North Korea's top military body has accused US-led "hostile forces" of laying siege to the country like Leningrad in World War II and Cuba during the Cold War missile crisis.
In a statement carried Monday by the North's official KCNA news agency, a spokesman for the National Defence Commission (NDC) also said the latest UN sanctions imposed on Pyongyang over its nuclear weapons programme were "anachronistic and suicidal" and could trigger a nuclear strike on the US mainland.
The UN Security Council adopted its toughest economic sanctions to date on North Korea after Pyongyang conducted its fourth nuclear test in January and a space rocket launch a month later that was widely viewed as a disguised ballistic missile test.
The NDC spokesman said the sanctions were the work of "the US and other hostile forces" who were intent on attacking North Korea "in a flock to swallow it up."
"The Leningrad blockade which struck terror into the hearts of people ... and the Caribbean crisis in the Cold War era can hardly stand comparison with the situation," the statement said.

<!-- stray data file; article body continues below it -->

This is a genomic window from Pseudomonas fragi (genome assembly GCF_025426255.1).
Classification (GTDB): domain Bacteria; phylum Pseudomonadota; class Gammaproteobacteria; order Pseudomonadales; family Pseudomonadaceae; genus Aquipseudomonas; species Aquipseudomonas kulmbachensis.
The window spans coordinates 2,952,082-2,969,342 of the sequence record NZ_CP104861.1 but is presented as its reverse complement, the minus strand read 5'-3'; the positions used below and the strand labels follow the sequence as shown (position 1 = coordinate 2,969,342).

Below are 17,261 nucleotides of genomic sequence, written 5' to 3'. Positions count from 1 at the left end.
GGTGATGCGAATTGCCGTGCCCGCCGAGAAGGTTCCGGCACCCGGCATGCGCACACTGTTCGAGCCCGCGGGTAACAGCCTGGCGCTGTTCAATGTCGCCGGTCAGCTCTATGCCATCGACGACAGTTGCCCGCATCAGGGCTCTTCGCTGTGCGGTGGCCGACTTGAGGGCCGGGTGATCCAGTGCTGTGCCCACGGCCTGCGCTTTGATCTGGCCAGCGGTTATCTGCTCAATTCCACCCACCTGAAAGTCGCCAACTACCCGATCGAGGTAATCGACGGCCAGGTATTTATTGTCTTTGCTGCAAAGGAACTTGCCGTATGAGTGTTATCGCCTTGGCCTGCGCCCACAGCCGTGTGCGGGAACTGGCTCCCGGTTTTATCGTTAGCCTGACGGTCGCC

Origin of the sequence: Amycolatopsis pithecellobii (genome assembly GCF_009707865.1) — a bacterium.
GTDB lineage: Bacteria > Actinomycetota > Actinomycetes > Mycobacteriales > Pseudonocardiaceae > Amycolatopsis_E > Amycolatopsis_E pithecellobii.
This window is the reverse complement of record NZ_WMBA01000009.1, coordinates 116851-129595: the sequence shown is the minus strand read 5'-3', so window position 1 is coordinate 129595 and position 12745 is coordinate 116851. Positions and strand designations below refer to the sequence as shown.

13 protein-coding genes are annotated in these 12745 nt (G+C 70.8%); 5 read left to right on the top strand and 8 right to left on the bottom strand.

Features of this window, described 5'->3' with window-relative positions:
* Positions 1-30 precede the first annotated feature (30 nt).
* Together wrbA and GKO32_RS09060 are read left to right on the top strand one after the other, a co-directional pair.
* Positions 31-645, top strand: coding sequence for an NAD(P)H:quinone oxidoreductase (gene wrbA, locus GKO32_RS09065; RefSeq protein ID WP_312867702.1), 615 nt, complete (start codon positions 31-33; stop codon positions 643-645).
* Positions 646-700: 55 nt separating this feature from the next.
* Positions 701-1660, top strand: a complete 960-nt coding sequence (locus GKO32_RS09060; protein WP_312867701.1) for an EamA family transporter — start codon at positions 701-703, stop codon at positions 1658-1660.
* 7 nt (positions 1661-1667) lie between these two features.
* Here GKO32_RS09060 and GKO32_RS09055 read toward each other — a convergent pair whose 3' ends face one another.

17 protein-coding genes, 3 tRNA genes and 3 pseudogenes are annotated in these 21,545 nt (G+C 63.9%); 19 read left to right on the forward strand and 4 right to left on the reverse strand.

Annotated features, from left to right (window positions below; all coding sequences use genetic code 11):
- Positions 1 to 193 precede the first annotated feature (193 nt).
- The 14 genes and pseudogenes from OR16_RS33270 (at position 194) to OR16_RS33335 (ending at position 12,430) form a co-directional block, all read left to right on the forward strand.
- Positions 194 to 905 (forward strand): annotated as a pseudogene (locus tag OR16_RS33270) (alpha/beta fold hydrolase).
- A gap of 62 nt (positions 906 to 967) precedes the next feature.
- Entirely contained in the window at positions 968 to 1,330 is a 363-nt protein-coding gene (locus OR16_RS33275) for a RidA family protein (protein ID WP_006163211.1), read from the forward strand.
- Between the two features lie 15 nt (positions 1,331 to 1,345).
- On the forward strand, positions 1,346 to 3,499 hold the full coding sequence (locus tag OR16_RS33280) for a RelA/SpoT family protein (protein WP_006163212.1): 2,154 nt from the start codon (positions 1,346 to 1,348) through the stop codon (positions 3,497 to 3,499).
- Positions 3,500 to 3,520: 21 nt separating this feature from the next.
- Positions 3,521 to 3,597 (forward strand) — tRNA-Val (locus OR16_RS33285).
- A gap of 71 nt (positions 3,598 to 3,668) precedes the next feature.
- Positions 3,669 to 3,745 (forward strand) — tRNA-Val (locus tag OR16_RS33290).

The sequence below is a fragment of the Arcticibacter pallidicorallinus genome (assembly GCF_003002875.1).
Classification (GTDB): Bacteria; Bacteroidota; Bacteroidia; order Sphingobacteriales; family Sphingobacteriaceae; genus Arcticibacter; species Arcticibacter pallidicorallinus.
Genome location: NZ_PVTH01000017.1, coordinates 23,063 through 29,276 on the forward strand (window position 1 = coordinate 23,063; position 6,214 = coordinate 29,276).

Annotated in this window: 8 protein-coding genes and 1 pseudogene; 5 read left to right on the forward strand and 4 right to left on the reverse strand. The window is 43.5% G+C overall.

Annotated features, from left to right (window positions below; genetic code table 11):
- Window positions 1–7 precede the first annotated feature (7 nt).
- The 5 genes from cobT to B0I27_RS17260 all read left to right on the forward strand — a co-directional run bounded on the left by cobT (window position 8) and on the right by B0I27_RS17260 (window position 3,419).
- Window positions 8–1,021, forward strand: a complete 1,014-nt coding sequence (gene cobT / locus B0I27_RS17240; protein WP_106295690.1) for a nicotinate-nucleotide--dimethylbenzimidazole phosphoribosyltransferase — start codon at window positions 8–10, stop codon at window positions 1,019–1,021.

Far from breaking the North, such treatment would only strengthen its resolve, it said, adding that Washington was engineering a crisis that could see the North "make a retaliatory nuclear strike at the US mainland any moment".
North Korea has been making nuclear strike threats against the United States and South Korea for weeks, after the two countries launched large scale, joint military exercises that Pyongyang views as a provocative rehearsal for invasion.
It has also claimed a series of key breakthroughs in its development of a long-range nuclear strike capability, although most experts believe it is still years from being able to launch any sort of missile attack on the continental US.